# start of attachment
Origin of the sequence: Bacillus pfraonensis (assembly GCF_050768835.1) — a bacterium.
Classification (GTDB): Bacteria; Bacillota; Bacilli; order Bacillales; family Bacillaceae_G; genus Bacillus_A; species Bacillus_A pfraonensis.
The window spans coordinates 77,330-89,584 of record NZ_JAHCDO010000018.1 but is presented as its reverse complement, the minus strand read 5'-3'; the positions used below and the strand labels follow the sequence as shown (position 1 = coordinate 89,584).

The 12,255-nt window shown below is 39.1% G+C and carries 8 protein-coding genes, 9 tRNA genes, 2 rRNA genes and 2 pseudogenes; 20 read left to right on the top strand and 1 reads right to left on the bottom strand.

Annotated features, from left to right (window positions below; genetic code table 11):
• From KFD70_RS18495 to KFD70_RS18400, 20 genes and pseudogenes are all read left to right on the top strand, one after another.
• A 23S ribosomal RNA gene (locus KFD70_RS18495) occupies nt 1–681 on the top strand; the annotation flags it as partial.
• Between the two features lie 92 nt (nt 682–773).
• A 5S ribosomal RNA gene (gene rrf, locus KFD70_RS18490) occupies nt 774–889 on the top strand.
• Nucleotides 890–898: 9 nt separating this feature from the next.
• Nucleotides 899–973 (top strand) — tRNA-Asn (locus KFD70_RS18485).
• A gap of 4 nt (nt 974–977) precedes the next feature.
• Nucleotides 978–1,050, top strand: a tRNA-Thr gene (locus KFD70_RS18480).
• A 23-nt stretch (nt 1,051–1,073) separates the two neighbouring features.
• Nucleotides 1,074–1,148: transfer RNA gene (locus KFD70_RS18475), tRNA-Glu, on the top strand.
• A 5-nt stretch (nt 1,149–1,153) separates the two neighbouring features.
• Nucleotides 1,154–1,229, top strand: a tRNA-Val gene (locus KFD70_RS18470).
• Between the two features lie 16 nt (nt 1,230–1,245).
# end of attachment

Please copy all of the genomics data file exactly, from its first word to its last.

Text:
Origin of the sequence: Bacillus pfraonensis (assembly GCF_050768835.1) — a bacterium.
Classification (GTDB): Bacteria; Bacillota; Bacilli; order Bacillales; family Bacillaceae_G; genus Bacillus_A; species Bacillus_A pfraonensis.
The window spans coordinates 77,330-89,584 of record NZ_JAHCDO010000018.1 but is presented as its reverse complement, the minus strand read 5'-3'; the positions used below and the strand labels follow the sequence as shown (position 1 = coordinate 89,584).

The 12,255-nt window shown below is 39.1% G+C and carries 8 protein-coding genes, 9 tRNA genes, 2 rRNA genes and 2 pseudogenes; 20 read left to right on the top strand and 1 reads right to left on the bottom strand.

Annotated features, from left to right (window positions below; genetic code table 11):
• From KFD70_RS18495 to KFD70_RS18400, 20 genes and pseudogenes are all read left to right on the top strand, one after another.
• A 23S ribosomal RNA gene (locus KFD70_RS18495) occupies nt 1–681 on the top strand; the annotation flags it as partial.
• Between the two features lie 92 nt (nt 682–773).
• A 5S ribosomal RNA gene (gene rrf, locus KFD70_RS18490) occupies nt 774–889 on the top strand.
• Nucleotides 890–898: 9 nt separating this feature from the next.
• Nucleotides 899–973 (top strand) — tRNA-Asn (locus KFD70_RS18485).
• A gap of 4 nt (nt 974–977) precedes the next feature.
• Nucleotides 978–1,050, top strand: a tRNA-Thr gene (locus KFD70_RS18480).
• A 23-nt stretch (nt 1,051–1,073) separates the two neighbouring features.
• Nucleotides 1,074–1,148: transfer RNA gene (locus KFD70_RS18475), tRNA-Glu, on the top strand.
• A 5-nt stretch (nt 1,149–1,153) separates the two neighbouring features.
• Nucleotides 1,154–1,229, top strand: a tRNA-Val gene (locus KFD70_RS18470).
• Between the two features lie 16 nt (nt 1,230–1,245).